More MS news articles for July 2000

Epstein-Barr virus reactivation associated with MS disease activity

WESTPORT, Jul 25 (Reuters Health) - Epstein-Barr virus may play an indirect role in activating the underlying disease process of multiple sclerosis (MS), according to data from a German study.

Dr. Klaus-Peter Wandinger of the University of Lubeck School of Medicine and associates measured the prevalence of antibodies against herpesviruses, including Epstein-Barr virus, in the sera of 108 MS patients and 163 healthy control subjects. Antibodies against Epstein-Barr virus were present in 100% of the MS patients and in 90.1% of the control subjects.

In results reported in the July 25th issue of Neurology, serologic signs of primary Epstein-Barr virus infection were noted in 3.7% of healthy control subjects and in none of the MS patients. According to the researchers, this indicates that Epstein-Barr virus infection is a prerequisite for MS rather than a consequence of the disease.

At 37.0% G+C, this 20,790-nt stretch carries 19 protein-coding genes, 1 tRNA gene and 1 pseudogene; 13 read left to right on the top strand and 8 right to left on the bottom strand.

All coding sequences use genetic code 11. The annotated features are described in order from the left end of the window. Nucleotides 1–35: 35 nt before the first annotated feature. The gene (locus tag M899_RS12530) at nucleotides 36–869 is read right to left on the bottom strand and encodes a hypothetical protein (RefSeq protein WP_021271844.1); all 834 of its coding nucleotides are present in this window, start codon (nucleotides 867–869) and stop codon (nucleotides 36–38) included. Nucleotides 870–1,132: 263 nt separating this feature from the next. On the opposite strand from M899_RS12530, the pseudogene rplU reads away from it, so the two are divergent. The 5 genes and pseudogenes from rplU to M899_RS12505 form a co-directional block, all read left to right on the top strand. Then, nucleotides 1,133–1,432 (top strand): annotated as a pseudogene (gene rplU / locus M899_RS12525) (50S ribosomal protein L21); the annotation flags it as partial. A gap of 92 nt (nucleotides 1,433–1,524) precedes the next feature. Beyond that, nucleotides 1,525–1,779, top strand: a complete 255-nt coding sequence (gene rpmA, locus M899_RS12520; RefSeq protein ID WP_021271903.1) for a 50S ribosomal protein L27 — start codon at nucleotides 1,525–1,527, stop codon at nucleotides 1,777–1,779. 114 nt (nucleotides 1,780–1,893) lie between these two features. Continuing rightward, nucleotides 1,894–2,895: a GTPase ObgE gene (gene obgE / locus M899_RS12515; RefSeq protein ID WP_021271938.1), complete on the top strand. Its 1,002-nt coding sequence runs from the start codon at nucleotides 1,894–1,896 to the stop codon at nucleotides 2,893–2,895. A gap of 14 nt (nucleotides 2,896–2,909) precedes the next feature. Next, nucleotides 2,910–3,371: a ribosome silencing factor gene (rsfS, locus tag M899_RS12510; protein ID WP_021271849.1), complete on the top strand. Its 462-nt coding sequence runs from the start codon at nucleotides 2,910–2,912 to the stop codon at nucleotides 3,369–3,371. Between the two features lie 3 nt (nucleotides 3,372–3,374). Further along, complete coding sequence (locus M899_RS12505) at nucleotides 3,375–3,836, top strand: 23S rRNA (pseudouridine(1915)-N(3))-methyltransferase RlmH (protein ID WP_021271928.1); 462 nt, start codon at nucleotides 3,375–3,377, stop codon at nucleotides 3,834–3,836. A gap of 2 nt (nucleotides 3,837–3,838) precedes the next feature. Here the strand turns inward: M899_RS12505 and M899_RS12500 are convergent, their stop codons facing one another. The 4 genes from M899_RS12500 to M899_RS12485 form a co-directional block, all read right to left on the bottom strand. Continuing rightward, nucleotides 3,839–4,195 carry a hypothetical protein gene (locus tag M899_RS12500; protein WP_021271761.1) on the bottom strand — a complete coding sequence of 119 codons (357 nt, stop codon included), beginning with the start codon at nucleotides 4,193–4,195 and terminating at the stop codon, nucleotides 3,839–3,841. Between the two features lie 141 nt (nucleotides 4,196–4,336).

The investigators also prospectively followed 19 MS patients monthly for 1 year. Increased immunoglobulin M and A responses to Epstein-Barr virus early antigens and positive serum DNA were observed in 72.7% of patients with exacerbation's during the study period. No Epstein-Barr virus DNA could be amplified from the sera of clinically stable MS patients.

The authors theorize that Epstein-Barr virus reactivation may be indirectly involved in MS pathogenesis. They also note that recent study findings indicate that exacerbations are significantly reduced in MS patients treated with acyclovir. Taken together, these data "suggest that a reduction of Epstein-Barr virus replication in treated patients might likewise have influenced the outcome of the trial."

Neurology 2000;55:178-184.